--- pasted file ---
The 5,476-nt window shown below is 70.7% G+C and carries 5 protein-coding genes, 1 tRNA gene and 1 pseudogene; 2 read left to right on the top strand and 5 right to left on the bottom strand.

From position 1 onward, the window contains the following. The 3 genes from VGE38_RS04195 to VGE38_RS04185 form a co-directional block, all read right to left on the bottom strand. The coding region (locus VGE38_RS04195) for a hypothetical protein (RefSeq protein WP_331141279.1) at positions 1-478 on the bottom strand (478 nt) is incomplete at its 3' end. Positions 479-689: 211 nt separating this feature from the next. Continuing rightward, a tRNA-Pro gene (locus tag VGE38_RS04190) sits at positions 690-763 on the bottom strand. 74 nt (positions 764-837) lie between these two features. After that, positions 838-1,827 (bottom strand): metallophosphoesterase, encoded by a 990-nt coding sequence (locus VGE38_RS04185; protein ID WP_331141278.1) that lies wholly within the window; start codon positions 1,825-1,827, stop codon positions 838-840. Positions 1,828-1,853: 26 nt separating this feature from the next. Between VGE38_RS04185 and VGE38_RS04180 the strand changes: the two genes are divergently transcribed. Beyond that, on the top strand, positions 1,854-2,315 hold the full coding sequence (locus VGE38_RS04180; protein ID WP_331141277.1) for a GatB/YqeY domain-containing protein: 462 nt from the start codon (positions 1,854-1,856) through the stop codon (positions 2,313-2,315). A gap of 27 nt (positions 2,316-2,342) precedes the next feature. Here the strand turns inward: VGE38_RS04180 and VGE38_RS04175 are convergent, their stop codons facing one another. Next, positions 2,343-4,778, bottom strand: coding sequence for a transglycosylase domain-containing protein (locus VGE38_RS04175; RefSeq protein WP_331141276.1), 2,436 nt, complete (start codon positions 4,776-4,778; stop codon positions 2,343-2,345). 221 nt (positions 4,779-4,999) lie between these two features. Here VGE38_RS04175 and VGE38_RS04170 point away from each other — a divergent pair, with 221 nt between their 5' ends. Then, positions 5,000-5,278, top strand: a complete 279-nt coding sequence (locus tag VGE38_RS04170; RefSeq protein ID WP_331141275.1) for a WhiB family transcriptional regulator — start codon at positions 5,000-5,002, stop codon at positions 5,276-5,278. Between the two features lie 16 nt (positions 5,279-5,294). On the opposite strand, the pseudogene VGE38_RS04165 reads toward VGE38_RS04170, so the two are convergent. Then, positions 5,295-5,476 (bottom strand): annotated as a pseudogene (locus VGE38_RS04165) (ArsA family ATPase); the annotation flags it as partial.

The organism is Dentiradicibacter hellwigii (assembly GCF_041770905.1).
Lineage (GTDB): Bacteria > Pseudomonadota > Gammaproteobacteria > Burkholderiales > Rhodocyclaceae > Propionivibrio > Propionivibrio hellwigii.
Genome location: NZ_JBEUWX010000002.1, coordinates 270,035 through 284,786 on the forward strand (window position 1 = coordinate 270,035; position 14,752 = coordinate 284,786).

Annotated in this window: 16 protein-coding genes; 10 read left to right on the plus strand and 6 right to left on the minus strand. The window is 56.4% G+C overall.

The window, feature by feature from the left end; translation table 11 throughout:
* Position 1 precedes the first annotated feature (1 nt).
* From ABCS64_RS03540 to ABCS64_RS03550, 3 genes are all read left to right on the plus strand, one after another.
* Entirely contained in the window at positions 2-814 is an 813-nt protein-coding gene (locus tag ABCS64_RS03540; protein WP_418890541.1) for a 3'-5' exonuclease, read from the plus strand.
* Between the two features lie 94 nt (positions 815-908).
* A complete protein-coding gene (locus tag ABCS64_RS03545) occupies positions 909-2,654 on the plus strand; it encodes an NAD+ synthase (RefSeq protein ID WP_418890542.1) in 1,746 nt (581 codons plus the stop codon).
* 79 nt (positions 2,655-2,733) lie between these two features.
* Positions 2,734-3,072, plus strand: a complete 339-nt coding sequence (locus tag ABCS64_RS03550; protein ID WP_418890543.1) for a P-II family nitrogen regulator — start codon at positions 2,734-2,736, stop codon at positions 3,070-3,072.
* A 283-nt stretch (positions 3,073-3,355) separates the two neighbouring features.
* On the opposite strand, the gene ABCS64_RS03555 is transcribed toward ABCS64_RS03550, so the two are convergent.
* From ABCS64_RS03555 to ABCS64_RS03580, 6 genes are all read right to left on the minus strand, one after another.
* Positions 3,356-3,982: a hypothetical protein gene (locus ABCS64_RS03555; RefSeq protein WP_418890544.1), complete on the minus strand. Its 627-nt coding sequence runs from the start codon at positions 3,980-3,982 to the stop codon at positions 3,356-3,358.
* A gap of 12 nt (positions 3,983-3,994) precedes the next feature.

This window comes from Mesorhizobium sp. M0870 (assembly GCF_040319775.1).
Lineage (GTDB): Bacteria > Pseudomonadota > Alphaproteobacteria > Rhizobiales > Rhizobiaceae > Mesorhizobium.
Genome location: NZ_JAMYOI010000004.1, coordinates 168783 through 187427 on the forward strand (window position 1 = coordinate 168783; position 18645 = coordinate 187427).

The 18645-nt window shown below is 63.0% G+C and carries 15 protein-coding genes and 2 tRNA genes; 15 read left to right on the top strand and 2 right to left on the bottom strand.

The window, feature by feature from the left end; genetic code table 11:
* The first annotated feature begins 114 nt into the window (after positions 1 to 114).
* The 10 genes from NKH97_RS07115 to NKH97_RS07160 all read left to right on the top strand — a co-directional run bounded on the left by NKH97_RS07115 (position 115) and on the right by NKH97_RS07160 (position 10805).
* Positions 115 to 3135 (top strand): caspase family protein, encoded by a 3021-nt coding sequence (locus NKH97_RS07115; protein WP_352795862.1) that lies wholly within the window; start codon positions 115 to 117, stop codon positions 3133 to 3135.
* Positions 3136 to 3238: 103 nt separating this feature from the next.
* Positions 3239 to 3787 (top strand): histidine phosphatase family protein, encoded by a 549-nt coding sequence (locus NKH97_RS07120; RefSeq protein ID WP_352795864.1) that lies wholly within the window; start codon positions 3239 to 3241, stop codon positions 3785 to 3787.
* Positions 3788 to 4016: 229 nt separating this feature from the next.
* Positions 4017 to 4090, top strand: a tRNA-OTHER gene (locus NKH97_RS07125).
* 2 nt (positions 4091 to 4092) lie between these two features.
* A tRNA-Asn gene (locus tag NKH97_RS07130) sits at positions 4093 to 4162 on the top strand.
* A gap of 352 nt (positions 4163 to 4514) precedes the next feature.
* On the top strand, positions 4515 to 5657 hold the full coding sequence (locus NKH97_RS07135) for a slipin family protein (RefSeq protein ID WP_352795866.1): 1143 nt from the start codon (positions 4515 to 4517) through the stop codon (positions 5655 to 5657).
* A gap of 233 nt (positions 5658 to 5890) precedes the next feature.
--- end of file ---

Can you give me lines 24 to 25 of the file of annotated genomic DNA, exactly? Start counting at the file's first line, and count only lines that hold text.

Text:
The window, feature by feature from the left end; genetic code table 11:
* The first annotated feature begins 114 nt into the window (after positions 1 to 114).